Bannon Sentenced for Contempt of Congress
In 2021, the House Select Committee investigating the January 6 attack subpoenaed Steve Bannon to testify. The former advisor to President Donald Trump refused and also declined to provide documents to the committee. The Department of Justice (DOJ) elected to prosecute him for contempt of Congress, and a jury found him guilty in July. He has now been sentenced for the crime.
On Friday, October 21, a judge for the US District Court for the District of Columbia sentenced the radio host to four months imprisonment and a $6,500 fine.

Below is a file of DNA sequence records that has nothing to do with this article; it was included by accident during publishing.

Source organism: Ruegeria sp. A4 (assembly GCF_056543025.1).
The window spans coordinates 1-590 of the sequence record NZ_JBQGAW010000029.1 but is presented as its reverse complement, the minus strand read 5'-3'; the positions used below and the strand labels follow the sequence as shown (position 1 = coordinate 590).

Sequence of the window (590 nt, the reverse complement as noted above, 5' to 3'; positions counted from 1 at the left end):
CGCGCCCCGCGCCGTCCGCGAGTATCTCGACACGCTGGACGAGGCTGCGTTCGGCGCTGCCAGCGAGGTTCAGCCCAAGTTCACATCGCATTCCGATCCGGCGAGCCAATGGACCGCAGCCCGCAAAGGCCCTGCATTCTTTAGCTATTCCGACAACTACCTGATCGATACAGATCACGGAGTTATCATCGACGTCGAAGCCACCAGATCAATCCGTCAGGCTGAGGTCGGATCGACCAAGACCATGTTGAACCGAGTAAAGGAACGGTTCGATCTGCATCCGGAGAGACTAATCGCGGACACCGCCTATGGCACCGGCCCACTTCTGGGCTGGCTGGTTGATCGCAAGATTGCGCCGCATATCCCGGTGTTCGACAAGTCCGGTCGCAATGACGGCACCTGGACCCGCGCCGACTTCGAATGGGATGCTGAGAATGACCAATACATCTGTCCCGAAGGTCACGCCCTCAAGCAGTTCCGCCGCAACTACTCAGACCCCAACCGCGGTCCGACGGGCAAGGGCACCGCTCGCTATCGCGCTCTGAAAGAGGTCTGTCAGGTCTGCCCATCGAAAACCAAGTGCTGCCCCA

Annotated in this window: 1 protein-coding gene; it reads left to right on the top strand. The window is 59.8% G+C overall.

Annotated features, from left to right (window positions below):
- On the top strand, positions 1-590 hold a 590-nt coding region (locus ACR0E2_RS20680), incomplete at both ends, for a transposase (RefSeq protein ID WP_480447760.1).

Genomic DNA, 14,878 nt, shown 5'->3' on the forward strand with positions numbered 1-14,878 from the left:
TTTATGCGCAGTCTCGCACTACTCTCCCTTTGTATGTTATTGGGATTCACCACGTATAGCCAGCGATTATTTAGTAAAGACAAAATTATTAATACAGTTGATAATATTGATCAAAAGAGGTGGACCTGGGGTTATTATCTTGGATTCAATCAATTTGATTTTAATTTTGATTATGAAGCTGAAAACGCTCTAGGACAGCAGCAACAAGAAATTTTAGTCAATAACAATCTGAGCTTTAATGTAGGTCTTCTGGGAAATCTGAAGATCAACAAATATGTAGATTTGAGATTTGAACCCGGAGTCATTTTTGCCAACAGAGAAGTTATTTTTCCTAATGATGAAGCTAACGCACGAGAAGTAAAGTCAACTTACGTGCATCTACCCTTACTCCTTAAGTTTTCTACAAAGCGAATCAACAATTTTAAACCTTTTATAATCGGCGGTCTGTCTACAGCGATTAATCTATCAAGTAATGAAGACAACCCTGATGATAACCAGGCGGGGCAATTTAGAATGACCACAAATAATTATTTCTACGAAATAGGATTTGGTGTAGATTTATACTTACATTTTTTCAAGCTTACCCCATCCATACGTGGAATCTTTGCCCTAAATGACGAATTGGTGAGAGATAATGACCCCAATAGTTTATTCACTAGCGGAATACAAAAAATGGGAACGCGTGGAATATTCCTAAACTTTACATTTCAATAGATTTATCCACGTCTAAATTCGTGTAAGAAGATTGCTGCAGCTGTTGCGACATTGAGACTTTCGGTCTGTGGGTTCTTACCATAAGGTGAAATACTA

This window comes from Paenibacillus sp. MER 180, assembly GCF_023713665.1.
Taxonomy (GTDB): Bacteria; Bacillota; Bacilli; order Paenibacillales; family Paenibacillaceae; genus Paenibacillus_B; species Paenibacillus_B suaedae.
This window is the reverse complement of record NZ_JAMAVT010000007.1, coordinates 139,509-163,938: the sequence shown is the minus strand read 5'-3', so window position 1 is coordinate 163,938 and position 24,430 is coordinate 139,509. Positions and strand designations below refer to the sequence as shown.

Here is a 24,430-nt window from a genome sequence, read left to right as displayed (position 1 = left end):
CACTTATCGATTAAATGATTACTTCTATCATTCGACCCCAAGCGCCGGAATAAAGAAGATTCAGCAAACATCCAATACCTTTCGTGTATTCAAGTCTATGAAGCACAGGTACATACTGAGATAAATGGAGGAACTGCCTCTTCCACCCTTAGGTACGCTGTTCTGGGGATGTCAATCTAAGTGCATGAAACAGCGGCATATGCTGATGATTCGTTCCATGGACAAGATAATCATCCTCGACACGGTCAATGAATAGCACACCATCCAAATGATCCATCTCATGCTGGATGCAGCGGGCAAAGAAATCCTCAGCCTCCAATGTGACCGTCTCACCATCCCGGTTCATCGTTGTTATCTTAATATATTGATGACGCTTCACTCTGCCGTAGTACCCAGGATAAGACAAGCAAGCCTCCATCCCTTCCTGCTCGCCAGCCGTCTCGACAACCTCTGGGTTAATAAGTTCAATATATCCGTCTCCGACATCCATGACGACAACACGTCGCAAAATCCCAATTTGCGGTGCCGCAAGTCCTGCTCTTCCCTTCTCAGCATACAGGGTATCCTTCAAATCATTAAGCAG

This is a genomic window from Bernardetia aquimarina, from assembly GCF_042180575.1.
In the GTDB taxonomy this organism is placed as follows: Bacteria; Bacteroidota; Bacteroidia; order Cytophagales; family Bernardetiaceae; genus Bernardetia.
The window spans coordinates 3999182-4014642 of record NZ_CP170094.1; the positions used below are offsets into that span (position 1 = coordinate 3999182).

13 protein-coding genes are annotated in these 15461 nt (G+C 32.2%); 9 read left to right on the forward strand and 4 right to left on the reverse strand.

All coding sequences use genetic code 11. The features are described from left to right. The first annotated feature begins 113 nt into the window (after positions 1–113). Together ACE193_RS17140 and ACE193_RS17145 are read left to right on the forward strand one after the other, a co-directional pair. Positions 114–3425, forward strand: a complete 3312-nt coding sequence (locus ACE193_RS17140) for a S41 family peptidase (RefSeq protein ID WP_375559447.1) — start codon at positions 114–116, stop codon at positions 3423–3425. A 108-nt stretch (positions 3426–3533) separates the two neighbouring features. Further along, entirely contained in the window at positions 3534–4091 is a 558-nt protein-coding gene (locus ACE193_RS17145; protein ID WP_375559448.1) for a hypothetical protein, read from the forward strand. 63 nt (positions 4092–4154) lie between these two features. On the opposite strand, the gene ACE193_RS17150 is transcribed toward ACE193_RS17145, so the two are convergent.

In advance of the ruling, Bannon’s attorneys filed a sentencing memorandum with the court, raising their concerns that the Select Committee and the DOJ unfairly targeted their client because his boss, former President Trump, claimed executive privilege. However, since the radio host was not a government employee at the time of the attack, he didn’t qualify for that assertion. Further, President Joe Biden has waived executive privilege of the documents related to the events of that day. Former presidents cannot legally assert privilege.
Bannon’s legal team argued for a term of probation as an appropriate sentence, but the judge agreed with the prosecution’s position that the law in question carried a mandatory minimum sentence of one month in jail. Because he plans to appeal the conviction, the judge ruled the conservative could remain free while the process runs its course.